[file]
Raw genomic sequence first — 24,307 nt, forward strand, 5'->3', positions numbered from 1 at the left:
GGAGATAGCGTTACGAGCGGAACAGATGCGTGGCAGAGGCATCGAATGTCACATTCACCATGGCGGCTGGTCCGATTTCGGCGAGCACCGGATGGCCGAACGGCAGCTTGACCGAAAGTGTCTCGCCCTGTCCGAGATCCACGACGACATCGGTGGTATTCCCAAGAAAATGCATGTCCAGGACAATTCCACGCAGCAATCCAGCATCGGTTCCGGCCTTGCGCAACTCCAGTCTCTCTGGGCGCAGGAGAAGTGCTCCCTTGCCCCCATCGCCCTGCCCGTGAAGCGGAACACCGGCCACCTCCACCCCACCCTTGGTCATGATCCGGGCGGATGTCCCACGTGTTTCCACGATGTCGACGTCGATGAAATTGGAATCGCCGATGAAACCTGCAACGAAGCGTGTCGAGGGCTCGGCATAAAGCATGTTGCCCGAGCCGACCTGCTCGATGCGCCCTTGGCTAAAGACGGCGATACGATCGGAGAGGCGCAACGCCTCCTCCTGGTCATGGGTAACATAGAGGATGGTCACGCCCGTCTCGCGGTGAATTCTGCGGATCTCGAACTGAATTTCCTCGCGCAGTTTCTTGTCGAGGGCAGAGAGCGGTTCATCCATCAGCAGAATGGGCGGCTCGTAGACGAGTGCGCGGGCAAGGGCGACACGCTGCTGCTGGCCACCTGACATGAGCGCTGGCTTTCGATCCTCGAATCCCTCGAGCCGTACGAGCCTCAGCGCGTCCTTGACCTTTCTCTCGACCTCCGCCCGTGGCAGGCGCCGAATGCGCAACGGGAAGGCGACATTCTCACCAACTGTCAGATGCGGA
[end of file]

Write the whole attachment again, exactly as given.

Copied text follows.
Raw genomic sequence first — 24,307 nt, forward strand, 5'->3', positions numbered from 1 at the left:
GGAGATAGCGTTACGAGCGGAACAGATGCGTGGCAGAGGCATCGAATGTCACATTCACCATGGCGGCTGGTCCGATTTCGGCGAGCACCGGATGGCCGAACGGCAGCTTGACCGAAAGTGTCTCGCCCTGTCCGAGATCCACGACGACATCGGTGGTATTCCCAAGAAAATGCATGTCCAGGACAATTCCACGCAGCAATCCAGCATCGGTTCCGGCCTTGCGCAACTCCAGTCTCTCTGGGCGCAGGAGAAGTGCTCCCTTGCCCCCATCGCCCTGCCCGTGAAGCGGAACACCGGCCACCTCCACCCCACCCTTGGTCATGATCCGGGCGGATGTCCCACGTGTTTCCACGATGTCGACGTCGATGAAATTGGAATCGCCGATGAAACCTGCAACGAAGCGTGTCGAGGGCTCGGCATAAAGCATGTTGCCCGAGCCGACCTGCTCGATGCGCCCTTGGCTAAAGACGGCGATACGATCGGAGAGGCGCAACGCCTCCTCCTGGTCATGGGTAACATAGAGGATGGTCACGCCCGTCTCGCGGTGAATTCTGCGGATCTCGAACTGAATTTCCTCGCGCAGTTTCTTGTCGAGGGCAGAGAGCGGTTCATCCATCAGCAGAATGGGCGGCTCGTAGACGAGTGCGCGGGCAAGGGCGACACGCTGCTGCTGGCCACCTGACATGAGCGCTGGCTTTCGATCCTCGAATCCCTCGAGCCGTACGAGCCTCAGCGCGTCCTTGACCTTTCTCTCGACCTCCGCCCGTGGCAGGCGCCGAATGCGCAACGGGAAGGCGACATTCTCACCAACTGTCAGATGCGGA